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Title: A study of implementation strategies for food safety management system in global supply chains
Author: Nguyen, Tram T. B.
ISNI:       0000 0004 8505 7793
Awarding Body: University of Liverpool
Current Institution: University of Liverpool
Date of Award: 2019
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Global food supply chains consist of a vast number of stakeholders, and involve an enormous variety of structures, logistics that change rapidly and diversify continuously (Kafetzopoulos, Psomas and Kafetzopoulos, 2013). Implementing a food safety management system (FSMS) is a regulatory requirement for every food firm in global food supply chains (CAC, 2009). The success of each company's FSMS in preventing foodborne hazards depends on its correct implementation and application - processes which can be influenced by a wide variety of factors. Despite the increasing importance of successful FSMS implementation, there is a paucity of evidence on continuous improvement opportunities. This thesis is a pioneering response containing six chapters that aim to: • Present a systematic review the literature of food safety management in global supply chains. • Qualitatively investigate why a factor is considered critical to the success of food safety management in the context of Chinese and Vietnamese fishery industry. • Propose a model for measuring the FSMS implementation based on their regulatory requirements. • Empirically test the proposed hypotheses to confirm critical success factors and explore the relationship between FSMS and business performance. • Identify Best practice among the studied firms. • Explore the differences among groups in term of their critical success factors (CSFs), supplier selection and the quality of supply chain relationship. The thesis concludes that apart from critical impacts of internal factors such as management responsibility and human resources on FSMS implementation, collaborative and supportive supply chains as well as many activities of food-safety governance play significant roles in enhancing food safety management in China and Vietnam. Furthermore, it examines the degree to which the implementation of FSMS influences the operational and financial performance of these firms. The evidence provided in the thesis facilitates food firms’ managers to target critical resources and supports, and identify effective policies, practices, and procedures to improve FSMS implementation leading to better overall business performance. The research findings propose the use of CSFs as a more proactive approach to identifying the mechanism to enable continuous improvement opportunities for the current FSMS according to each firm’s status, particularly for Small and Medium-size Enterprises (SMEs) with limited resources. Theoretically, this thesis contributes to the field of food safety and supply chains management by identifying and exploring the impact CSFs on FSMS implementation from three levels including the organisational, market and broader environments. Six CSFs have been identified through the sequential mixed method, namely management responsibility, human resource, organisational resources, external support, collaboration, and food-safety governance. It also proposes the measurement of FSMS implementation constructed on the key regulatory activities instead of being limited to HACCP principles or only considered FSMS implementation as a part of quality management. Additionally, critical shreds of evidence are provided to clarify the relationship between FSMS implementation and business performance which is an identified research gap as well as an important motivation for the manufacturing and exporting sector in developing countries to continuously improve their current practices. In addition, the thesis identifies good practice in implementing food safety management system among the studied companies and provides several suggestions for firms to improve their current practices. For instance, food processing firms should enhance collaboration with their stakeholders in global supply chains since this significantly contributes to FSMS implementation. Likewise, they should follow food safety criteria when selecting suppliers and develop a better relationship with their stakeholders in the supply chains on food safety issues. Moreover, the outcome of the empirical research presented in this thesis has revealed the positive impact of FSMS implementation on operational performance, as well as the positive impact of operational performance on financial performance. The thesis suggests that the effective implementation of FSMS can significantly contribute to the realisation of operational and financial improvements in food manufacturing in order to increase companies’ competitiveness in the highly dynamic global marketplace. It also presents the critical roles of other parties such as government and authorities and business associations. More considerable efforts are needed to enhance their activities in supporting and governing food firms’ FSMS implementation.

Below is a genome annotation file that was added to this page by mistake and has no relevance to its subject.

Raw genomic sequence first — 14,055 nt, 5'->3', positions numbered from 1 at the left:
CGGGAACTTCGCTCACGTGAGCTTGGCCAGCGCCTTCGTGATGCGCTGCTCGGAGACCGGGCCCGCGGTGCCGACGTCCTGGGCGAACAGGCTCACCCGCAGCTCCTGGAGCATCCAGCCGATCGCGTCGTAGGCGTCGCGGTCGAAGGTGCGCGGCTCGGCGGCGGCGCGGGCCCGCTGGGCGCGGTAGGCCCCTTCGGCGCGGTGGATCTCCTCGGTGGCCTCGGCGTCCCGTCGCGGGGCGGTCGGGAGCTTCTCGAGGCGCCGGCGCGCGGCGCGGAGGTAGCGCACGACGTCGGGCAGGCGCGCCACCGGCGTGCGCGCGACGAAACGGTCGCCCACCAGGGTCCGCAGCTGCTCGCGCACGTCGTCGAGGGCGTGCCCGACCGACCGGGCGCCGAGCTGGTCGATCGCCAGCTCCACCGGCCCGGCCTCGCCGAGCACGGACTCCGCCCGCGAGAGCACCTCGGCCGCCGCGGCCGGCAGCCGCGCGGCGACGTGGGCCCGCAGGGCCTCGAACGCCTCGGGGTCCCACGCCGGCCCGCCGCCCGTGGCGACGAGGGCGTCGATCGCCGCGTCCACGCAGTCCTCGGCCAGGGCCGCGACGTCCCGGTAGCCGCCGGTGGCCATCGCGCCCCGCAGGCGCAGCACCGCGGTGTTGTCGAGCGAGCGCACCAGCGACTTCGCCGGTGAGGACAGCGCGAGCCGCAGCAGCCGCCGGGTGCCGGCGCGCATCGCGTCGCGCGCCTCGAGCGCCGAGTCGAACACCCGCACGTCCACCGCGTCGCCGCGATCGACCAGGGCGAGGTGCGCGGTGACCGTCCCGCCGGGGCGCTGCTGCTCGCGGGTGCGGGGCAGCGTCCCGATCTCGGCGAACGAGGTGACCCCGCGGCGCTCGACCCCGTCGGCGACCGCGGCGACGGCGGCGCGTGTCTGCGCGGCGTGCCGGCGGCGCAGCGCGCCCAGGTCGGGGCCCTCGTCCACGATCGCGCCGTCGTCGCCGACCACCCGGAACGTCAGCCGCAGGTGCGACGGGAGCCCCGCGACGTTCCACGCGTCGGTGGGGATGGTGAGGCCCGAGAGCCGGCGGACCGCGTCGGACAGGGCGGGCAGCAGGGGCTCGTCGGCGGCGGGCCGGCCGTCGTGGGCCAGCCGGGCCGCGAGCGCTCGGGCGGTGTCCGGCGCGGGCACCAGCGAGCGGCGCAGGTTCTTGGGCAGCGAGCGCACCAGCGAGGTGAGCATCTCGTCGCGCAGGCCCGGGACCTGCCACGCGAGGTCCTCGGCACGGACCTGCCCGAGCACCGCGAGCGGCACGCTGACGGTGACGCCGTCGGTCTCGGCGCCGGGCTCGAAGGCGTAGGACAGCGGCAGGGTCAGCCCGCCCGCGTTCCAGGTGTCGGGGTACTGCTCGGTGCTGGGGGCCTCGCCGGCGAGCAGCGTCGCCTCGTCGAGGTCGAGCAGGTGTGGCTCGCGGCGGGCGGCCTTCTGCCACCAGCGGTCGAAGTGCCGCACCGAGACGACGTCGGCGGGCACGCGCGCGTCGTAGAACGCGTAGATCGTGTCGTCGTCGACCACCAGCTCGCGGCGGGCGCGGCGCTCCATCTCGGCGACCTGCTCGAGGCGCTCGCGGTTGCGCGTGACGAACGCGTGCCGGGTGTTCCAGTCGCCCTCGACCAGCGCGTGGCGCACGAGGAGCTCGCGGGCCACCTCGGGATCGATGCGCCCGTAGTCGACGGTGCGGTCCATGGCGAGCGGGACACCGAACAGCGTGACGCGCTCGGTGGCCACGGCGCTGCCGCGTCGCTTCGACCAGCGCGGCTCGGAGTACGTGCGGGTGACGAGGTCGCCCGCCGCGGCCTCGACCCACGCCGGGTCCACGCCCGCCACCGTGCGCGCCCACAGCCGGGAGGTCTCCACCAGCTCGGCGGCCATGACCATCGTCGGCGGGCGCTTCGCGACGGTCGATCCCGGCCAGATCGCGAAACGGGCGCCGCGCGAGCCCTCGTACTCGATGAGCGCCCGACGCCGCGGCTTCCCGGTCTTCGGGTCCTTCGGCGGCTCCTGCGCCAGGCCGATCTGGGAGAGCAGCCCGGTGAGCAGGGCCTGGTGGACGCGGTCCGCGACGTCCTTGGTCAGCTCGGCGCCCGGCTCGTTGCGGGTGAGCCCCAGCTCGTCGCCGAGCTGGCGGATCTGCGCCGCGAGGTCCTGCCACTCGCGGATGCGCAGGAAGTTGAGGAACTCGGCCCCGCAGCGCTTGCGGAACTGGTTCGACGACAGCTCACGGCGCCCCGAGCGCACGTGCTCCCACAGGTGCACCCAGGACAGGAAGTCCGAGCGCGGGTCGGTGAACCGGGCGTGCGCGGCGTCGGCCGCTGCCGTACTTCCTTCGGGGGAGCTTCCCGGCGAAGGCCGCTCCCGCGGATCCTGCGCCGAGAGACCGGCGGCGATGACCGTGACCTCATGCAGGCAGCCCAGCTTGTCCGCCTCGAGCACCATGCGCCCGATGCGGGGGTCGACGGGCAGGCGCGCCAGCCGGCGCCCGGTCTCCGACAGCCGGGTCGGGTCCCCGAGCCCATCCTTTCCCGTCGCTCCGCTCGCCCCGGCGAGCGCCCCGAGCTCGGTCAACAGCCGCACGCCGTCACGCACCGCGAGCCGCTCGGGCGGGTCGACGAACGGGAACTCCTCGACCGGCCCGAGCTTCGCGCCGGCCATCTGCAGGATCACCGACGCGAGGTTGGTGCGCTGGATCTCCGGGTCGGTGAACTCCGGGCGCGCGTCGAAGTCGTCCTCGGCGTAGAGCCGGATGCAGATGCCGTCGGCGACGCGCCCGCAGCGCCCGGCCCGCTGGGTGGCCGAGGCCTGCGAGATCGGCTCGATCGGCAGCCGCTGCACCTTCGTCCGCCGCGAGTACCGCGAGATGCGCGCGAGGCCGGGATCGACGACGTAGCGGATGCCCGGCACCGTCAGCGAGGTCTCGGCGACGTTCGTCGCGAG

Supervisor: Not available Sponsor: Not available
Qualification Name: Thesis (Ph.D.) Qualification Level: Doctoral